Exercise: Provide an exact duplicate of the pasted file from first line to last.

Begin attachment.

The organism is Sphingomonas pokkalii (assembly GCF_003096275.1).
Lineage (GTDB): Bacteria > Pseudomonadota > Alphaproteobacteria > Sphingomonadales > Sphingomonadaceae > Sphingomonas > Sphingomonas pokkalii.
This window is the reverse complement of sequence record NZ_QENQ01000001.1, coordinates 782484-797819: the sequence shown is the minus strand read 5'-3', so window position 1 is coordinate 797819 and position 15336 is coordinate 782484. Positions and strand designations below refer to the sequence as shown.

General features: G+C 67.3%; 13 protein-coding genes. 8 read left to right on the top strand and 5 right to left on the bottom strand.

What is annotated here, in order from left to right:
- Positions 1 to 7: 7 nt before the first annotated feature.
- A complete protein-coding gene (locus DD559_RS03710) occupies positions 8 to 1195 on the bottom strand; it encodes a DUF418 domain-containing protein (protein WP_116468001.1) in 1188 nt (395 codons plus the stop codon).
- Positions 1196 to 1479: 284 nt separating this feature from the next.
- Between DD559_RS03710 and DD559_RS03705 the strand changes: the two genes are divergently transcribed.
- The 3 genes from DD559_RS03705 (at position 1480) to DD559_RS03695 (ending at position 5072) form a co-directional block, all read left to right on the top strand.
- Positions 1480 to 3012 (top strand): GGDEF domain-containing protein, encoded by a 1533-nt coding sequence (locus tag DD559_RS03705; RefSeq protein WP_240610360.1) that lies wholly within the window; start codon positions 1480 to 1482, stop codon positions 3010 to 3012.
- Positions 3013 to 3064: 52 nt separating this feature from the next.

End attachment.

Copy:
The organism is Sphingomonas pokkalii (assembly GCF_003096275.1).
Lineage (GTDB): Bacteria > Pseudomonadota > Alphaproteobacteria > Sphingomonadales > Sphingomonadaceae > Sphingomonas > Sphingomonas pokkalii.
This window is the reverse complement of sequence record NZ_QENQ01000001.1, coordinates 782484-797819: the sequence shown is the minus strand read 5'-3', so window position 1 is coordinate 797819 and position 15336 is coordinate 782484. Positions and strand designations below refer to the sequence as shown.

General features: G+C 67.3%; 13 protein-coding genes. 8 read left to right on the top strand and 5 right to left on the bottom strand.

What is annotated here, in order from left to right:
- Positions 1 to 7: 7 nt before the first annotated feature.
- A complete protein-coding gene (locus DD559_RS03710) occupies positions 8 to 1195 on the bottom strand; it encodes a DUF418 domain-containing protein (protein WP_116468001.1) in 1188 nt (395 codons plus the stop codon).
- Positions 1196 to 1479: 284 nt separating this feature from the next.
- Between DD559_RS03710 and DD559_RS03705 the strand changes: the two genes are divergently transcribed.
- The 3 genes from DD559_RS03705 (at position 1480) to DD559_RS03695 (ending at position 5072) form a co-directional block, all read left to right on the top strand.
- Positions 1480 to 3012 (top strand): GGDEF domain-containing protein, encoded by a 1533-nt coding sequence (locus tag DD559_RS03705; RefSeq protein WP_240610360.1) that lies wholly within the window; start codon positions 1480 to 1482, stop codon positions 3010 to 3012.
- Positions 3013 to 3064: 52 nt separating this feature from the next.